As COVID-19 cases are on the rise again, the numbers still reflect a higher risk for those of Black and Brown communities. With efforts to help educate, inspire and curb the effects, the American Heart Association launched Empowered to Serve Roundtables to prompt leadership, communication and transformation amongst the communities.
Designed to help AHA and friends of the Association stay informed, the live virtual roundtables include not only Black celebrities and influencers, but youth leaders and scholars from historically Black colleges and universities (HBCUs) across America. Their first roundtable featured the HBCU Scholars program, which supports the acceleration of the development of Black scientists and healthcare professionals through direct participation in scientific research and exploration of careers in the field.
On Wednesday, November 11, 2020, AHA hosted the roundtable moderated by Angela Watson, executive vice-president of programming with iHeartMedia. Conducted via Zoom, Watson was joined by Alana Barr, Lady Dorothy Avia Elli, Jahmel Fowler, Katelyn France, Dontrez Johnson Jr., Ngoc Vuong, and Asja Woodard, all of whom are AHA’s Empowered Scholars.
Without a moment to waste, Watson introduced the scholars and began picking their brains. For the first round of questions, she asked what inspired the students to follow the path of healthcare and when was it decided. For the majority of scholars, the answer was simply their environment inspired them to be the change they wanted to see.
“I used to want to be a doctor growing up … but it wasn’t until I got to college that I really realized that my passions lie more in public health,” Barr shared. The Georgia Tech student added that once she arrived in Atlanta, she saw firsthand the disparities between where she’d come from and the neighborhood which she studied. “I want to do something to help them. I want to do something to change the world as Mahatma Gandhi used to say, ‘Be the change you wish to see in the world,’ and so I really take that quote with me everywhere I go.”
The others, resonating with Barr’s statements agreed it came down to accessibility and creating possibilities for underserved communities. Woodard, a Spelman College student added her surroundings, “Gave me a chance to see what I need to do and where I am needed, it kind of helped me find my passion in that way.”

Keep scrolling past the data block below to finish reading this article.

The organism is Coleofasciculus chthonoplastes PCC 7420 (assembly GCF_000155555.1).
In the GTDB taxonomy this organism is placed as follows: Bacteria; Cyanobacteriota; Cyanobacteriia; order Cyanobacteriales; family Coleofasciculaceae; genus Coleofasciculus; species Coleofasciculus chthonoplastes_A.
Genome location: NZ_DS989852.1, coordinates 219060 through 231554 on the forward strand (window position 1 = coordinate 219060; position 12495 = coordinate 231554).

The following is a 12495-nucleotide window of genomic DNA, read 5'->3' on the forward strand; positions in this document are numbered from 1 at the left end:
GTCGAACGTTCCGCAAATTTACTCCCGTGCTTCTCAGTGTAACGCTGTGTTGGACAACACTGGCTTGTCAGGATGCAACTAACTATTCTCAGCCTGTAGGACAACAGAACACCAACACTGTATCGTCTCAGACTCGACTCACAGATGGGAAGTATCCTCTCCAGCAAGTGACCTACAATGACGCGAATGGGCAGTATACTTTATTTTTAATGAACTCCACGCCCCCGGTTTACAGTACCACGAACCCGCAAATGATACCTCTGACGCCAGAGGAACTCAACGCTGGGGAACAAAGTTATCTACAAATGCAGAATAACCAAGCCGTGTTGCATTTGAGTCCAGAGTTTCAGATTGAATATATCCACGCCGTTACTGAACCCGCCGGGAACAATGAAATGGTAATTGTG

The next question centered around the mental health college students as most are currently learning virtually from home. “To say that the COVID-19 pandemic has had an adverse effect on the mental health of children, adolescents and young people, that would be an understatement. It’s reflected in significantly higher increases when it comes to stress, anxiety, depression, psychological distress and suicidality,” Vuong answered. He goes on to say the uncertainty is a bit scary, “but we have to be transparent about the relationship between COVID-19 and mental health because with that transparency, there comes an opportunity for us to address those issues.”
“It doesn’t matter if you are first generation student. It doesn’t matter if you’re an honor student. It affects everyone,” Elli added, continuing, “You can definitely see the frustration in their faces as you’re sitting there on Zoom. It’s a very toxic environment that we’re living in today.”
What Elli, student at University of Arizona also brought into the conversation the “new normal” stating, “It’s definitely something that people have to adjust quickly to and it’s not something that you can easily tag as the new normal when everyone is still currently struggling and haven’t adjusted to the current situation yet.”
Watson continued to move the conversation forward then asked for thoughts on the need for healthcare professionals to address mental health as we push through the pandemic. Each scholar agreed, it’s a must to prioritize mental health and spread awareness amongst communities across the nation.
However, though several topics were covered, the most important topic was that of health justice and solutions for achieving equality within healthcare. Woodard chimed in to tell of it’s importance, stating it’s close to home. “Health justice is something that hasn’t been talked about enough and needs to be talked about more. I think now is a good time for us to talk about it because as we see now, Black people are dying at higher rates.”
Johnson added in relation to solution, that exposure to such opportunities within the healthcare field is essentially the key to health justice. He also mentions programs for youth that get children engaged with STEM fields to create an interest early on that they can follow into adulthood.
Lastly, the panelists discussed cultural competency and its relation to health justice. Giving Watson goosebumps as she stated, both Woodard and Johnson explained the meaning is that of understanding, communicating and effectively working and interacting with people across cultures. A concept that seems simple, but often is overlooked, the young scholars proved through their intelligence and openness that change is possible, however it begins in the community.
To watch the entire Empowered to Serve Roundtable, visit.empoweredtoserve.org to watch this and all of the other roundtable conversations.